Pitch Present

My whole life has been dedicated to soccer, but I refuse to let the past dictate my present.


695 days. 

Prior to last week, that’s how long the Derry soccer program painfully went without a win. Spending so much time and effort at practices and games and finishing rep after rep to improve, just to walk away with nothing. Yet every practice, the team is out putting in the work. It never mattered if it was the blistering heat, the spine-chilling cold, or the pouring rain. We were out there trying to get better with really nothing to show for it.  

Derry soccer always had players that had the passion needed to win, and eventually, it paid off. 

This was a very crucial off-season for the team. Derry Soccer, which is made up of boys and girls, was in the market for a new coach. This has been a familiar situation for the team, as there has been a new coaching staff five times over the last six years. In hopes to end this streak, Scott Shaffer stepped into the head coaching position prior to camp. 

Coach Scott really turned the team around by showing Derry that they had the talent to be competitive, but they just needed one last push to get there. With support from our new coach, Derry won its first game of the season on September 3rd. This win was a huge step in the right direction for the team and helped reignite the passion for the sport in the athletes that were losing faith in the team. 

The way that we have seen our new coaches work for us makes it much easier to put in the work for them. At practices and games, everyone is there putting in their all. To me, situations like this allow soccer to feel therapeutic. When everyone is putting in the effort and the hours to make something work – it truly is inspiring. 

Personally, this has been a 13-year commitment to soccer. I started playing at the age of 4 and never looked back. It’s been a journey with lots of ups and downs. It’s no joke when people say that it’s been blood, sweat, and tears for them. My passion for the sport has taken me places that I didn’t think I’d get to see in high school. 

At the age of 14, I was at a national soccer tournament in Memphis Tennessee. Weeks prior, I felt like I was on top of the world for qualifying for the tournament, but a handful of games later, I was heartbroken because we lost the championship game. This is a rollercoaster of emotions that can be tough to explain to some. Constantly putting yourself through training can feel like torture, just to play a little bit better next time.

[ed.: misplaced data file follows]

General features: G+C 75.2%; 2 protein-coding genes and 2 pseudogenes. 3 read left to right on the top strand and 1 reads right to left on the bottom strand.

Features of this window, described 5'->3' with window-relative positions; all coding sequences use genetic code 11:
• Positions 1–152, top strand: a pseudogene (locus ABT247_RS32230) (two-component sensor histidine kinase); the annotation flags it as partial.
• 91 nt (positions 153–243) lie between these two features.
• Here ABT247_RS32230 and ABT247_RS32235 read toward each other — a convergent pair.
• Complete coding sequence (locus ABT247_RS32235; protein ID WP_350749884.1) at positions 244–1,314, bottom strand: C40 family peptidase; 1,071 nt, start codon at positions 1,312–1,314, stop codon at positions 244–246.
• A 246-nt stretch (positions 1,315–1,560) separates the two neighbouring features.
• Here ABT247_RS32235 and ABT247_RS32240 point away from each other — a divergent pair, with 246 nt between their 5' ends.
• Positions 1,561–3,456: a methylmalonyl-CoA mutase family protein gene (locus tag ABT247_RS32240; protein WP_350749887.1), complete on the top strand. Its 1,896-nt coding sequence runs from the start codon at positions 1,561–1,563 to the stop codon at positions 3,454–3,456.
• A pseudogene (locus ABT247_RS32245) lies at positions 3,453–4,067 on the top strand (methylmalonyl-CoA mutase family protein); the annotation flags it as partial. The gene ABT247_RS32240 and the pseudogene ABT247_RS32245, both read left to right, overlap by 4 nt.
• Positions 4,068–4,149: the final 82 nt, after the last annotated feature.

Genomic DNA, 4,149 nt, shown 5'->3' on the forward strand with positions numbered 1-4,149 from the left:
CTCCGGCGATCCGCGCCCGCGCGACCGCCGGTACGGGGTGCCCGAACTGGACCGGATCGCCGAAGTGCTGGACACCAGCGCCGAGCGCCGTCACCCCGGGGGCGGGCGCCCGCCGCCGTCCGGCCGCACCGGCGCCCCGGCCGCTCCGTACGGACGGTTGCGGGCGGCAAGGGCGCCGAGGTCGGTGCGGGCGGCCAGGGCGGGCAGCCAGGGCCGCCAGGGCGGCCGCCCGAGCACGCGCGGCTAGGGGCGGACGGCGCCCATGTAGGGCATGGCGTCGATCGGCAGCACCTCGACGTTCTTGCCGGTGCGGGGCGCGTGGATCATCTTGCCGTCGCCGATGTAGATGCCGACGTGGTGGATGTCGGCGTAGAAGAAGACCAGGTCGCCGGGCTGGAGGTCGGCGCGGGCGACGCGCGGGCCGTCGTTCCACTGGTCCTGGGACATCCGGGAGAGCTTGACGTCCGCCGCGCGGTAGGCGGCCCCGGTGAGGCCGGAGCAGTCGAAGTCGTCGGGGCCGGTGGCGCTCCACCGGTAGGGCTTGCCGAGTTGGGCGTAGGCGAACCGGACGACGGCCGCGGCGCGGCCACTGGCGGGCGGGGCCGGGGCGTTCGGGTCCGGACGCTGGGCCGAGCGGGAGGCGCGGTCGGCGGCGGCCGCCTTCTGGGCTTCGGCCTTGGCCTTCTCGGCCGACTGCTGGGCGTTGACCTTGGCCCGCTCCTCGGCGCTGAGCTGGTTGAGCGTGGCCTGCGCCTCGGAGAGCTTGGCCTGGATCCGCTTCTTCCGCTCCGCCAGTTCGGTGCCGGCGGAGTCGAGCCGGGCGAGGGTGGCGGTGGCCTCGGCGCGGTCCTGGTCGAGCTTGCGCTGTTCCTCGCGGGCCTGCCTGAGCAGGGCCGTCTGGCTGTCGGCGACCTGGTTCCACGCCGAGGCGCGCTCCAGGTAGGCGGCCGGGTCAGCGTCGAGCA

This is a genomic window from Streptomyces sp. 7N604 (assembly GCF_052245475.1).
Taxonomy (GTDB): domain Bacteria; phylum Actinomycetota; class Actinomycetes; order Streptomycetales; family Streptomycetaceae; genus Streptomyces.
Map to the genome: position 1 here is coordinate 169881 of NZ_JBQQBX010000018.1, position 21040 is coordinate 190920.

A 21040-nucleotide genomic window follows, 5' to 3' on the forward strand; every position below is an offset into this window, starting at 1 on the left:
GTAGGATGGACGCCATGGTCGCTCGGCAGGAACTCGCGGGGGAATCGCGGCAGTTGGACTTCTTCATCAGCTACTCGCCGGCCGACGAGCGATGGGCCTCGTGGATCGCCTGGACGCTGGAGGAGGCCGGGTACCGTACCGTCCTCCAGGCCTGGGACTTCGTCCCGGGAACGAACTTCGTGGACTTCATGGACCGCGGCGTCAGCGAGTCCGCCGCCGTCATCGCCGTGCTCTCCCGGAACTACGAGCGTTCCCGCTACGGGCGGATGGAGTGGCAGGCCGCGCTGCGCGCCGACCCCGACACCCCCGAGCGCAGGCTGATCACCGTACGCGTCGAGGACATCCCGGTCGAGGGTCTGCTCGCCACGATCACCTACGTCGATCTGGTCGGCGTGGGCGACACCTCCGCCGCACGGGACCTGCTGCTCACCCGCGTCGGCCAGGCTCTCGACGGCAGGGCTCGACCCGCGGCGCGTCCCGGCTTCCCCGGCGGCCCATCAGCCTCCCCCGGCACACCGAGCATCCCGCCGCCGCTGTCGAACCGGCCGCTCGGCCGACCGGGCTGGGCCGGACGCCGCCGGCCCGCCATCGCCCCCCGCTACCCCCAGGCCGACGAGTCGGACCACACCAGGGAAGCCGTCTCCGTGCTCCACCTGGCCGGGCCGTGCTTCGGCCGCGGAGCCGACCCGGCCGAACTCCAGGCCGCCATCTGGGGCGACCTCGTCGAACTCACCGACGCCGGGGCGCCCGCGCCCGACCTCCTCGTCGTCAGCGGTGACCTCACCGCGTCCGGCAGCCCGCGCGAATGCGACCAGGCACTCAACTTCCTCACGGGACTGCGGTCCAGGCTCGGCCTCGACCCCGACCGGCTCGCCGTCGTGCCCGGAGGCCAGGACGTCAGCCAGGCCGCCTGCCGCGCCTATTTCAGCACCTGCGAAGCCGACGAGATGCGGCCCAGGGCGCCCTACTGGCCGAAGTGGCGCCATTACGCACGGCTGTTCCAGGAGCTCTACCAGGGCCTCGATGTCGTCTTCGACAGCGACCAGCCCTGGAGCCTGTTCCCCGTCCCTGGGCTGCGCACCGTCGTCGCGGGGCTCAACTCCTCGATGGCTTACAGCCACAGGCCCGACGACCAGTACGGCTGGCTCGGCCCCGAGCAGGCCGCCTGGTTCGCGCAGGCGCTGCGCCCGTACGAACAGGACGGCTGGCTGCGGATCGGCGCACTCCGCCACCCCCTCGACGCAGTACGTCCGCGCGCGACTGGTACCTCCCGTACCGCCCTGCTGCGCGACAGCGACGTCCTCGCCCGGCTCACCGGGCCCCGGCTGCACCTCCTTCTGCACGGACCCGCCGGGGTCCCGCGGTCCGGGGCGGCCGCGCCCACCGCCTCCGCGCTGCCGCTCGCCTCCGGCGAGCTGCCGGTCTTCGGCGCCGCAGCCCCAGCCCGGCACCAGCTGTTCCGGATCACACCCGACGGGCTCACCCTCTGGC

But that’s the fun of it, getting just 1 percent better each time. 

Putting in all that work so next time, it will be me who scores the game-winner. At the end of the day, it’s all because soccer has become a second home to me. Being on the pitch just lets go of all my stress from the day. That’s what can be so tough to try and explain to people because the feeling that I get inside when I lace up my spikes and step onto that grass is something that I haven’t felt anywhere else. 

This year, I’ve made it a priority to really appreciate that feeling now and live in the present because I’m a senior. I am over halfway through this season, and I’m not sure what life after high school has in store for me. As much as I don’t want to think about it, this season may be the last time I ever play this sport as I’ve known it for so long. 

Playing in college is still the same sport, of course, but will it have the same feeling as playing for Derry? Maybe, for the time being, some questions are best left unanswered, just long enough for me to make this last high school soccer season one to remember for a lifetime.

It may have been 695 days since Derry had won a game, but now the mentality is any game can be the next one.